Here are the answers to your most frequently asked questions. If you need additional information, do not hesitate to contact us.
What is a coping strategy and what is it used for?
Coping strategies are different means or solutions we use to feel better or improve a situation. Coping strategies can be used when we find ourselves in a new or difficult situation, and they vary widely from person to person. Children can use coping strategies to deal with jealousy, conflicts with friends, changing classes or schools, stress before an exam, etc.
Through the programme, children learn how to identify and evaluate their coping strategies on their own, according to two rules: the strategy 1) improves the situation or helps them feel better; and 2) it does not harm anyone, including themselves. Examples of strategies that children use include: confiding in an adult, finding a quiet place to calm down, petting an animal, asking for help, listening to music, etc.
Why is it important to expand a child’s inventory of coping strategies?
Passport: Skills for Life is based on several studies that have shown that acquiring a larger inventory of coping strategies helps to limit the negative consequences often associated with difficult situations and promotes a greater level of emotional well-being. Any given coping strategy is not necessarily effective for everyone, or every situation. That’s why it is critical to have several strategies on hand to deal with difficulties. People who have a broad inventory of coping strategies also have more resources to handle stress, which allows them to reduce the negative effects of the problems they are experiencing. Consequently, they experience less short-and long-term distress and succeed in better overcoming life’s challenges. By developing coping strategies early in childhood, children integrate these skills and continue to use them throughout adolescence and adulthood.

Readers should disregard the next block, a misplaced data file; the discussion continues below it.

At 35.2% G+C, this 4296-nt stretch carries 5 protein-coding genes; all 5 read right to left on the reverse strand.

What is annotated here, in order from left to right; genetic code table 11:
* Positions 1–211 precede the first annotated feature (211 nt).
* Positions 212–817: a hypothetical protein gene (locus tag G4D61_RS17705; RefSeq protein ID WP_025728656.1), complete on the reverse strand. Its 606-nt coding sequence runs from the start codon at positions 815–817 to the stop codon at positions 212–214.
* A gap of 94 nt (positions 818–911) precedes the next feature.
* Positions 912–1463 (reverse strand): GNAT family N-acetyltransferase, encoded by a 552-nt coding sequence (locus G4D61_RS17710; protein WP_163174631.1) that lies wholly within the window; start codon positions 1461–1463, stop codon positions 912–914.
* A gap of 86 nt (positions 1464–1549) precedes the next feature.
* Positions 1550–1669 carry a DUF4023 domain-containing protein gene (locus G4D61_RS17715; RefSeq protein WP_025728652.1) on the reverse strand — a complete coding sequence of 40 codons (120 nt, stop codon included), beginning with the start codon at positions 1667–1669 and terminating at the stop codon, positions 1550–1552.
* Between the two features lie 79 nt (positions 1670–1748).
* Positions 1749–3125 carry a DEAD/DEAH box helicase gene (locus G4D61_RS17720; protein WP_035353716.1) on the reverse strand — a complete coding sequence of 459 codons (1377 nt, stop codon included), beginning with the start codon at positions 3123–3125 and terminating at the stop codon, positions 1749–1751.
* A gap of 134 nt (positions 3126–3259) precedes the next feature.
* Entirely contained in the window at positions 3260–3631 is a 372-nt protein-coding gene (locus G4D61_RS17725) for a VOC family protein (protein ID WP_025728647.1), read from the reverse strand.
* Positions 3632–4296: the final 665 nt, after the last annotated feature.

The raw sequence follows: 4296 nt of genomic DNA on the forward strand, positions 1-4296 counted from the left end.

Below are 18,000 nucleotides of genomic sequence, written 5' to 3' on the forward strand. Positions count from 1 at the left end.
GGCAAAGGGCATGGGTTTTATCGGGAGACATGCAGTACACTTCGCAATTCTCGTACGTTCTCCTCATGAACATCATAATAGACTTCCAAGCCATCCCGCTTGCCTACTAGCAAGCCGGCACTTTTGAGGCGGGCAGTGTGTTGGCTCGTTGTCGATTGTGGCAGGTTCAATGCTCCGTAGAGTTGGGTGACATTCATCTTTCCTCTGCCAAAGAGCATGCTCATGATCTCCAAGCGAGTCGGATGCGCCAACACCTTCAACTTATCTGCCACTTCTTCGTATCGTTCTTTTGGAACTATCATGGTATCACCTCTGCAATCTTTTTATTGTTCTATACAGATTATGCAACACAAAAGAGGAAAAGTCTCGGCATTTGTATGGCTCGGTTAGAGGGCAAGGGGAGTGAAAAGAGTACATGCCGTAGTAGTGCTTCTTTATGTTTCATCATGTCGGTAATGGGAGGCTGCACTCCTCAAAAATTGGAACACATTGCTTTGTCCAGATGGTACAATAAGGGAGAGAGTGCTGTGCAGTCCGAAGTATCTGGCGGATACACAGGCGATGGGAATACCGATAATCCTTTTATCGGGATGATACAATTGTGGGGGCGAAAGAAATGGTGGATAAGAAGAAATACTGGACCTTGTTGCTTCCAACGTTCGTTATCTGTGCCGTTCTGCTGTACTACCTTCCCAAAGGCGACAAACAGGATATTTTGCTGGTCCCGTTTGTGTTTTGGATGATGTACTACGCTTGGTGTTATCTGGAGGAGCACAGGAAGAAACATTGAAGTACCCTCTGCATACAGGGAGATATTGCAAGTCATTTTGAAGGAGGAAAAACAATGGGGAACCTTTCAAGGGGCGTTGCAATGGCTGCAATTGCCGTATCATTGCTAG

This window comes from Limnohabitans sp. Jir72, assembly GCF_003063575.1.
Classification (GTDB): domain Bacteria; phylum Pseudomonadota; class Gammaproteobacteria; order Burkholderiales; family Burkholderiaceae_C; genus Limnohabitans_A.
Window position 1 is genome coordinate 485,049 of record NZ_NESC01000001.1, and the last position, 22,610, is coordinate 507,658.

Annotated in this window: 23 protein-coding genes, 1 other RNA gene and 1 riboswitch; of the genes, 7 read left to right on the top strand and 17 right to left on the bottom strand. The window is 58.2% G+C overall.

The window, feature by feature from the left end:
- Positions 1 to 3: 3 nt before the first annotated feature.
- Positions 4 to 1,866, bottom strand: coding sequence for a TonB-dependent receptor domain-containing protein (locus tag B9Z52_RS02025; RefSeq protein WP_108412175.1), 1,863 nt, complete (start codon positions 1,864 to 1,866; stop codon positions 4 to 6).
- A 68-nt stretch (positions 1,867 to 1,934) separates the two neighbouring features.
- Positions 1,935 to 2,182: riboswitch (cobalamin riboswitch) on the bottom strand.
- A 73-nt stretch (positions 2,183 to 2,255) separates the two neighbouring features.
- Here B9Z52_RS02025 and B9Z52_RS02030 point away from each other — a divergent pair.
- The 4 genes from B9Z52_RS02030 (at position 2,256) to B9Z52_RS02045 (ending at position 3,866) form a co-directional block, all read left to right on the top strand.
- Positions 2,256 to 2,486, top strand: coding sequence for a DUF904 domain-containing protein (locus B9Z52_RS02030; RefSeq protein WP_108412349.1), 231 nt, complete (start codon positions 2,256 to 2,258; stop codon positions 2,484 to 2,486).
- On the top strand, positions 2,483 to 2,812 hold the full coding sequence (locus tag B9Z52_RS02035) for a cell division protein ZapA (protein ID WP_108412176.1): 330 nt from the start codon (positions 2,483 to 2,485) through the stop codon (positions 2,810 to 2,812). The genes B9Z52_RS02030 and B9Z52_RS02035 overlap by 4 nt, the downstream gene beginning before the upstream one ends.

What distinguishes Passport: Skills for Life from other programmes?
It is one of the few programmes that supports the development of coping strategies in children in order to help them deal with new and difficult everyday situations, and that addresses the themes of loss and injustice. In addition to relying on recognized scientific research, this programme has undergone a rigorous evaluation of its implementation and impact, with positive results. It was also designed with feedback from teachers involved in the evaluation, and follows the recommendations of experts in children’s social and emotional learning.
Passport: Skills for Life is a psychosocial intervention that has been recognized to be effective for all children, regardless of their characteristics, and is delivered in the classroom. Teachers guide the children in their learning, but it is the children themselves who find and evaluate their coping strategies.
Why conduct the programme in school?
Since education is mandatory in Canada, intervening in a school setting makes it possible to reach most children. Moreover, the school is a key environment for the socialization of children, who spend most of their time there. School is often where friendships are made and broken, and where conflicts occur. By developing children’s coping and social skills, Passport: Skills for Life contributes to their school success and improves the classroom atmosphere, by mitigating certain problematic behaviours and reducing school violence. Research has shown that all of these elements are closely associated with students’ academic performance.
Why does the teacher deliver the programme?
The experience with Zippy’s Friends, which inspired the Passport: Skills for Life programme, showed that it is preferable that activities be led by teachers in the classroom. In schools, the teacher is generally the person most present for the children and the person who spends the most time with them. When conducting the sessions, the teacher can use situations that actually occurred in the class and can return daily to the concepts addressed in the programme, thereby reinforcing what they have learned. For example, when children experience conflicts and difficulties during the day or at recess, the teacher can encourage them to use the concepts learned in the programme. The teacher’s presence, therefore, is an opportunity for the children to put what they have learned into practice and further expand their inventory of coping strategies.